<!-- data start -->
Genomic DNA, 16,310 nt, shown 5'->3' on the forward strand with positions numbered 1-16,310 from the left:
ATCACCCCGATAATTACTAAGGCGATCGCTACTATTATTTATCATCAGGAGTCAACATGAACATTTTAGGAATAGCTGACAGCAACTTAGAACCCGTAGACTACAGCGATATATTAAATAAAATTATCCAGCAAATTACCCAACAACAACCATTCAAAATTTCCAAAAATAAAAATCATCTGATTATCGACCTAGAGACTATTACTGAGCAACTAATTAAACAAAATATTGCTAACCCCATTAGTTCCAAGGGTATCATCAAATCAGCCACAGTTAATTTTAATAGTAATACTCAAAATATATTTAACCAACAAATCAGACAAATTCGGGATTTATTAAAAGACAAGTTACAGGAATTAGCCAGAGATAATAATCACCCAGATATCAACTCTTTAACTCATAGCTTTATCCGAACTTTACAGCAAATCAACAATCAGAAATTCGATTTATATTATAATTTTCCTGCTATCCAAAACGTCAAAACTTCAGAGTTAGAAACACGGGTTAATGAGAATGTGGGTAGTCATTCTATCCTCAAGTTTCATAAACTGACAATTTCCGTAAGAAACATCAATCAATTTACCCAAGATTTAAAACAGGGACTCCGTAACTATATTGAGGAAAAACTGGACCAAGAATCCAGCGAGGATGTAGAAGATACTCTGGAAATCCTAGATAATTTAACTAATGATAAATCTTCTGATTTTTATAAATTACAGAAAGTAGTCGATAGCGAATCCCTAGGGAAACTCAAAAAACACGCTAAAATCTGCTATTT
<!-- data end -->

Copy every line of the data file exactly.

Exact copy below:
Genomic DNA, 16,310 nt, shown 5'->3' on the forward strand with positions numbered 1-16,310 from the left:
ATCACCCCGATAATTACTAAGGCGATCGCTACTATTATTTATCATCAGGAGTCAACATGAACATTTTAGGAATAGCTGACAGCAACTTAGAACCCGTAGACTACAGCGATATATTAAATAAAATTATCCAGCAAATTACCCAACAACAACCATTCAAAATTTCCAAAAATAAAAATCATCTGATTATCGACCTAGAGACTATTACTGAGCAACTAATTAAACAAAATATTGCTAACCCCATTAGTTCCAAGGGTATCATCAAATCAGCCACAGTTAATTTTAATAGTAATACTCAAAATATATTTAACCAACAAATCAGACAAATTCGGGATTTATTAAAAGACAAGTTACAGGAATTAGCCAGAGATAATAATCACCCAGATATCAACTCTTTAACTCATAGCTTTATCCGAACTTTACAGCAAATCAACAATCAGAAATTCGATTTATATTATAATTTTCCTGCTATCCAAAACGTCAAAACTTCAGAGTTAGAAACACGGGTTAATGAGAATGTGGGTAGTCATTCTATCCTCAAGTTTCATAAACTGACAATTTCCGTAAGAAACATCAATCAATTTACCCAAGATTTAAAACAGGGACTCCGTAACTATATTGAGGAAAAACTGGACCAAGAATCCAGCGAGGATGTAGAAGATACTCTGGAAATCCTAGATAATTTAACTAATGATAAATCTTCTGATTTTTATAAATTACAGAAAGTAGTCGATAGCGAATCCCTAGGGAAACTCAAAAAACACGCTAAAATCTGCTATTT